Can you live a zero-waste life? I know I can’t…not yet anyway. But every year I try to incorporate a new environmentally friendly practice. For example, I switched my paper napkins for cloth napkins. I also buy at least 10% of my clothes at second hand shops. Also, I collect and bring all my styrofoam to a community drop off point.

It may not be a huge contribution to reducing my environmental footprint, but it’s something. I know we should and could be doing so much more. And I know that the degradation of our planet is alarming and overwhelming. But I also have to take care of my emotional well being. Thus, carrying the responsibility of saving the planet is pretty heavy. I try to not be too hard on myself about doing more and I try not to judge what everyone else is doing.

That said, I do like to hear what other people are doing to reduce waste and be better global citizens. Sometimes, there are practical things. Things that are not drastic or super time-consuming. Sometimes all I need are some ideas. Here is where Lauren Singer’s TED talk comes in handy.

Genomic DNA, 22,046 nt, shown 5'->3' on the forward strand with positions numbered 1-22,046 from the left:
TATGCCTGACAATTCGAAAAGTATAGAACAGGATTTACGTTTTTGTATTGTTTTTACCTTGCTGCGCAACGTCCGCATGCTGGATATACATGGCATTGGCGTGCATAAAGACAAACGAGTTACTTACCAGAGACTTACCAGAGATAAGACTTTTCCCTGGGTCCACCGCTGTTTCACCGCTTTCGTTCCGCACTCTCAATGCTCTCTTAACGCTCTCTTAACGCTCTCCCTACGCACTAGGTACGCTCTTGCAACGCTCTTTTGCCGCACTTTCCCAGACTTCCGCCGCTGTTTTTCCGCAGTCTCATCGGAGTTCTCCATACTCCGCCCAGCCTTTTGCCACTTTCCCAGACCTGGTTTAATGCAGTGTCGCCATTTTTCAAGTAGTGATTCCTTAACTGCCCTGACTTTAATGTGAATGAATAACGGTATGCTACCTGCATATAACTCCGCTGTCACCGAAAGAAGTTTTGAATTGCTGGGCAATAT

Singer is an absolute champion at transforming her daily habits into zero waste practices. You heard that right…she produces no garbage at all. How does she do it? You’ll have to listen to her talk to find out.

Warm-up

  • What do you do to reduce waste?
  • What would you like to do, but feel that it is too much energy or too time-consuming?

The Talk: Why I live a zero-waste life by Lauren Singer

Discussion Questions

  • What inspired Singer to lead a zero-waste life?
  • Make a list of all the things Singer does to eliminate waste
  • What are some of the things Singer does that you could do?
  • What are some of things Singer does that you find too time consuming or complicated?